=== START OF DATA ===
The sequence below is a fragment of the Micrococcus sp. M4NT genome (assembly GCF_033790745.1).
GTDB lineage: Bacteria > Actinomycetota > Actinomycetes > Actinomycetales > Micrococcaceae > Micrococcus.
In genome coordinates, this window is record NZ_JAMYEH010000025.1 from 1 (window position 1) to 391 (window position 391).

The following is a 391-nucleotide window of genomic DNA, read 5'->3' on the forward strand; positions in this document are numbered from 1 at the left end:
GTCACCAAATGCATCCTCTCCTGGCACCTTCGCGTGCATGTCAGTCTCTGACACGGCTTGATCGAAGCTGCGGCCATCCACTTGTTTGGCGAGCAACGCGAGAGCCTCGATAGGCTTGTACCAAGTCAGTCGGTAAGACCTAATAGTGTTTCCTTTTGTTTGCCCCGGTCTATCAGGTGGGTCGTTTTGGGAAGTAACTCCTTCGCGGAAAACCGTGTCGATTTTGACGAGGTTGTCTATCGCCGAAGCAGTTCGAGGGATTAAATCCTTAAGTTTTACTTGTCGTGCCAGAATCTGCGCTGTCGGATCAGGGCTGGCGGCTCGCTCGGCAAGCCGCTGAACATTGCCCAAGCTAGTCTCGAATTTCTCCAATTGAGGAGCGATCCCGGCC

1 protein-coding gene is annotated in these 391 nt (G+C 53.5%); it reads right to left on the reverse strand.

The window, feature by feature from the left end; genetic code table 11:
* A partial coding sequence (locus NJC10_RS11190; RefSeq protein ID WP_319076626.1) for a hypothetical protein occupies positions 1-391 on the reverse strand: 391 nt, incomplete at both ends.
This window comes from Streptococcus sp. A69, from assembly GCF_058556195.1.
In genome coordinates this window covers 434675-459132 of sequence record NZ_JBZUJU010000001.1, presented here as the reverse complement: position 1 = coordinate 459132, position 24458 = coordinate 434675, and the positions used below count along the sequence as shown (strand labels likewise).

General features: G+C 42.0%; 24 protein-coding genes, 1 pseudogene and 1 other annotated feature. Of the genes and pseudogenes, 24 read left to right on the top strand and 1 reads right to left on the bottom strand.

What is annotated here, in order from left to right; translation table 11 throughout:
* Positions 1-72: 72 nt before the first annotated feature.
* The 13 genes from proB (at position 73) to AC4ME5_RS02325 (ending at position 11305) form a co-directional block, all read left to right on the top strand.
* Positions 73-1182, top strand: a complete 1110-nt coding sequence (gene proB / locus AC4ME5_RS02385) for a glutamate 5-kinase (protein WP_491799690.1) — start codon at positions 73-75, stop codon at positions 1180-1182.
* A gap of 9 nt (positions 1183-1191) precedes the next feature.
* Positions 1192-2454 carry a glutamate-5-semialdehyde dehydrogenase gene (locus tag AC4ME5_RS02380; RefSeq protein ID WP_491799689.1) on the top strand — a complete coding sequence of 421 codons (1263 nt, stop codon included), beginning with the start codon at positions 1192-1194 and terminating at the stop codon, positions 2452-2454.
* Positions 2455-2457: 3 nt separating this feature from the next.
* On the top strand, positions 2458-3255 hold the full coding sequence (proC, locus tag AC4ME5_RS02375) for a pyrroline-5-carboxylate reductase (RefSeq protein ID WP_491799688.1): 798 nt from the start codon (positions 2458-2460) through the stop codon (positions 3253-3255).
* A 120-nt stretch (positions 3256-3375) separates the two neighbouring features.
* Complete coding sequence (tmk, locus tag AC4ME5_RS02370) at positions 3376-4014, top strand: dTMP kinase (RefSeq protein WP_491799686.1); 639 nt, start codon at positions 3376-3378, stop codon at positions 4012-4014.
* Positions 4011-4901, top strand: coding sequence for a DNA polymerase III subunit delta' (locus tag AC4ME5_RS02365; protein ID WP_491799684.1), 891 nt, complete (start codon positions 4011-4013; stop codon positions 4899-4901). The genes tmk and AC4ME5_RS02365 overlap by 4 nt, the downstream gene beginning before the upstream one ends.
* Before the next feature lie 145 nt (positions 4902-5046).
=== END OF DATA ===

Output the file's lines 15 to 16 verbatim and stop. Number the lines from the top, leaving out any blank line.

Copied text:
* Positions 73-1182, top strand: a complete 1110-nt coding sequence (gene proB / locus AC4ME5_RS02385) for a glutamate 5-kinase (protein WP_491799690.1) — start codon at positions 73-75, stop codon at positions 1180-1182.
* A gap of 9 nt (positions 1183-1191) precedes the next feature.